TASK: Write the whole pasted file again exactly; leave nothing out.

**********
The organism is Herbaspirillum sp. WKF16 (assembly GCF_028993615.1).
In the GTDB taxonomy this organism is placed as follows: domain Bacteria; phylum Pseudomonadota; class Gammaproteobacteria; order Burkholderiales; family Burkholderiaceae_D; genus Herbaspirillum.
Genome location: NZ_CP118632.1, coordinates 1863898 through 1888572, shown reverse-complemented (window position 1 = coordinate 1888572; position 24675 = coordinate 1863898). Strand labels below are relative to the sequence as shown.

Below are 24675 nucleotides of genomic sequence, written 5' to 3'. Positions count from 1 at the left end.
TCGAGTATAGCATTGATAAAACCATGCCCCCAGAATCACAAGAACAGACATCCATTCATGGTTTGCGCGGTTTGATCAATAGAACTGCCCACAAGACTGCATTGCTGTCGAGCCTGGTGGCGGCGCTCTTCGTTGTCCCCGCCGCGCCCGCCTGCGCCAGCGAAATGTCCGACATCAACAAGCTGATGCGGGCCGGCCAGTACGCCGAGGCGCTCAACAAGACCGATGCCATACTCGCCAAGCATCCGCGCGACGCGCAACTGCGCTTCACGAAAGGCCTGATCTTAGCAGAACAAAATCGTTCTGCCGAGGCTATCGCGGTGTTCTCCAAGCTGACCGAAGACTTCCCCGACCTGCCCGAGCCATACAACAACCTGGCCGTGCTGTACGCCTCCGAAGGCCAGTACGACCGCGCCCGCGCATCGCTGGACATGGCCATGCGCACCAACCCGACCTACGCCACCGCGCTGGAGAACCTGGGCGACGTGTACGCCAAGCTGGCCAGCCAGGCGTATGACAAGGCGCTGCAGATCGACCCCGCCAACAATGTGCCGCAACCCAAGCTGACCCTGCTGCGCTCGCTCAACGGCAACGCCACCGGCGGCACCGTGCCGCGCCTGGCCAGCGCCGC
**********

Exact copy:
The organism is Herbaspirillum sp. WKF16 (assembly GCF_028993615.1).
In the GTDB taxonomy this organism is placed as follows: domain Bacteria; phylum Pseudomonadota; class Gammaproteobacteria; order Burkholderiales; family Burkholderiaceae_D; genus Herbaspirillum.
Genome location: NZ_CP118632.1, coordinates 1863898 through 1888572, shown reverse-complemented (window position 1 = coordinate 1888572; position 24675 = coordinate 1863898). Strand labels below are relative to the sequence as shown.

Below are 24675 nucleotides of genomic sequence, written 5' to 3'. Positions count from 1 at the left end.
TCGAGTATAGCATTGATAAAACCATGCCCCCAGAATCACAAGAACAGACATCCATTCATGGTTTGCGCGGTTTGATCAATAGAACTGCCCACAAGACTGCATTGCTGTCGAGCCTGGTGGCGGCGCTCTTCGTTGTCCCCGCCGCGCCCGCCTGCGCCAGCGAAATGTCCGACATCAACAAGCTGATGCGGGCCGGCCAGTACGCCGAGGCGCTCAACAAGACCGATGCCATACTCGCCAAGCATCCGCGCGACGCGCAACTGCGCTTCACGAAAGGCCTGATCTTAGCAGAACAAAATCGTTCTGCCGAGGCTATCGCGGTGTTCTCCAAGCTGACCGAAGACTTCCCCGACCTGCCCGAGCCATACAACAACCTGGCCGTGCTGTACGCCTCCGAAGGCCAGTACGACCGCGCCCGCGCATCGCTGGACATGGCCATGCGCACCAACCCGACCTACGCCACCGCGCTGGAGAACCTGGGCGACGTGTACGCCAAGCTGGCCAGCCAGGCGTATGACAAGGCGCTGCAGATCGACCCCGCCAACAATGTGCCGCAACCCAAGCTGACCCTGCTGCGCTCGCTCAACGGCAACGCCACCGGCGGCACCGTGCCGCGCCTGGCCAGCGCCGC